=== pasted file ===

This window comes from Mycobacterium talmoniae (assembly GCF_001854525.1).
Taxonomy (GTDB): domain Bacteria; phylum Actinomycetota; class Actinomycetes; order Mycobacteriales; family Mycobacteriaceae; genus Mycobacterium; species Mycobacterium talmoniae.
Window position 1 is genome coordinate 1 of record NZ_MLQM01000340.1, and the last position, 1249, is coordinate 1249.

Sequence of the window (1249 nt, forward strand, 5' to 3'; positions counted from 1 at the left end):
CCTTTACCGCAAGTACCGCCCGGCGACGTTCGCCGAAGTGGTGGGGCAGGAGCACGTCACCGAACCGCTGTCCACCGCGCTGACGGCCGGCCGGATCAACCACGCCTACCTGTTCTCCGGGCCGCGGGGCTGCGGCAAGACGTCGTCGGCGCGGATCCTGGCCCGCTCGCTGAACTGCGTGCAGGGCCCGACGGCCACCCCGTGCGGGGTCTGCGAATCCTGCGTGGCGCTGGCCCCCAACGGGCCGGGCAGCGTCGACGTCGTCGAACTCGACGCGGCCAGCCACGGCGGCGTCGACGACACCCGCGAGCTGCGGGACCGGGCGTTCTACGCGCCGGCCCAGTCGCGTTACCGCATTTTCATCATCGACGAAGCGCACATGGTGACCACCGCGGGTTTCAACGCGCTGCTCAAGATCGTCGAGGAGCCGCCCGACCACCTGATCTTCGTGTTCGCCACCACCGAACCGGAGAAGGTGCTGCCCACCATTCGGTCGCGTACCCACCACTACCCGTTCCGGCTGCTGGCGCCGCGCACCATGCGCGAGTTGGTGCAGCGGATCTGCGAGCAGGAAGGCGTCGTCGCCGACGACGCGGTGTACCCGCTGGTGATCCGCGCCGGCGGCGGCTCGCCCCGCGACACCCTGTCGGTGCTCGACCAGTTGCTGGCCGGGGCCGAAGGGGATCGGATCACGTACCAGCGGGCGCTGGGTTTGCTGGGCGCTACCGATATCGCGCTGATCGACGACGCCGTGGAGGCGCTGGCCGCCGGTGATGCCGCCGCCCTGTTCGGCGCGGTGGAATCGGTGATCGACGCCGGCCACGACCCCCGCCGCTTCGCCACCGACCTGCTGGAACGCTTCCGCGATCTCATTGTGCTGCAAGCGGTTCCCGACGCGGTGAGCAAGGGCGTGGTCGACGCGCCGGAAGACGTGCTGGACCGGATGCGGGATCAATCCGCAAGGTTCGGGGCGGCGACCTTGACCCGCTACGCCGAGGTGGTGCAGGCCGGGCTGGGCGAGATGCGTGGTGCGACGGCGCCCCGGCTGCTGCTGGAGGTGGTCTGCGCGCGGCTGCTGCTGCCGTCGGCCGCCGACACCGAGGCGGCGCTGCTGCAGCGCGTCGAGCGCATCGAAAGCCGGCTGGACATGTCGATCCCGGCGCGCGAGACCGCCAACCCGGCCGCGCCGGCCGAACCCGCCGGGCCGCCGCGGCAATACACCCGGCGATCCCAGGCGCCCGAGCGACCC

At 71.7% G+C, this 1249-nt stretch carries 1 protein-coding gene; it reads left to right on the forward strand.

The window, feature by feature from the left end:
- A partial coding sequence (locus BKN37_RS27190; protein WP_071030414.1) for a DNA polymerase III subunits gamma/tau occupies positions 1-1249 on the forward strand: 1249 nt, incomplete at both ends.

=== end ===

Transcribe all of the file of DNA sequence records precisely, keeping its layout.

This window comes from Mycobacterium talmoniae (assembly GCF_001854525.1).
Taxonomy (GTDB): domain Bacteria; phylum Actinomycetota; class Actinomycetes; order Mycobacteriales; family Mycobacteriaceae; genus Mycobacterium; species Mycobacterium talmoniae.
Window position 1 is genome coordinate 1 of record NZ_MLQM01000340.1, and the last position, 1249, is coordinate 1249.

Sequence of the window (1249 nt, forward strand, 5' to 3'; positions counted from 1 at the left end):
CCTTTACCGCAAGTACCGCCCGGCGACGTTCGCCGAAGTGGTGGGGCAGGAGCACGTCACCGAACCGCTGTCCACCGCGCTGACGGCCGGCCGGATCAACCACGCCTACCTGTTCTCCGGGCCGCGGGGCTGCGGCAAGACGTCGTCGGCGCGGATCCTGGCCCGCTCGCTGAACTGCGTGCAGGGCCCGACGGCCACCCCGTGCGGGGTCTGCGAATCCTGCGTGGCGCTGGCCCCCAACGGGCCGGGCAGCGTCGACGTCGTCGAACTCGACGCGGCCAGCCACGGCGGCGTCGACGACACCCGCGAGCTGCGGGACCGGGCGTTCTACGCGCCGGCCCAGTCGCGTTACCGCATTTTCATCATCGACGAAGCGCACATGGTGACCACCGCGGGTTTCAACGCGCTGCTCAAGATCGTCGAGGAGCCGCCCGACCACCTGATCTTCGTGTTCGCCACCACCGAACCGGAGAAGGTGCTGCCCACCATTCGGTCGCGTACCCACCACTACCCGTTCCGGCTGCTGGCGCCGCGCACCATGCGCGAGTTGGTGCAGCGGATCTGCGAGCAGGAAGGCGTCGTCGCCGACGACGCGGTGTACCCGCTGGTGATCCGCGCCGGCGGCGGCTCGCCCCGCGACACCCTGTCGGTGCTCGACCAGTTGCTGGCCGGGGCCGAAGGGGATCGGATCACGTACCAGCGGGCGCTGGGTTTGCTGGGCGCTACCGATATCGCGCTGATCGACGACGCCGTGGAGGCGCTGGCCGCCGGTGATGCCGCCGCCCTGTTCGGCGCGGTGGAATCGGTGATCGACGCCGGCCACGACCCCCGCCGCTTCGCCACCGACCTGCTGGAACGCTTCCGCGATCTCATTGTGCTGCAAGCGGTTCCCGACGCGGTGAGCAAGGGCGTGGTCGACGCGCCGGAAGACGTGCTGGACCGGATGCGGGATCAATCCGCAAGGTTCGGGGCGGCGACCTTGACCCGCTACGCCGAGGTGGTGCAGGCCGGGCTGGGCGAGATGCGTGGTGCGACGGCGCCCCGGCTGCTGCTGGAGGTGGTCTGCGCGCGGCTGCTGCTGCCGTCGGCCGCCGACACCGAGGCGGCGCTGCTGCAGCGCGTCGAGCGCATCGAAAGCCGGCTGGACATGTCGATCCCGGCGCGCGAGACCGCCAACCCGGCCGCGCCGGCCGAACCCGCCGGGCCGCCGCGGCAATACACCCGGCGATCCCAGGCGCCCGAGCGACCC

At 71.7% G+C, this 1249-nt stretch carries 1 protein-coding gene; it reads left to right on the forward strand.

The window, feature by feature from the left end:
- A partial coding sequence (locus BKN37_RS27190; protein WP_071030414.1) for a DNA polymerase III subunits gamma/tau occupies positions 1-1249 on the forward strand: 1249 nt, incomplete at both ends.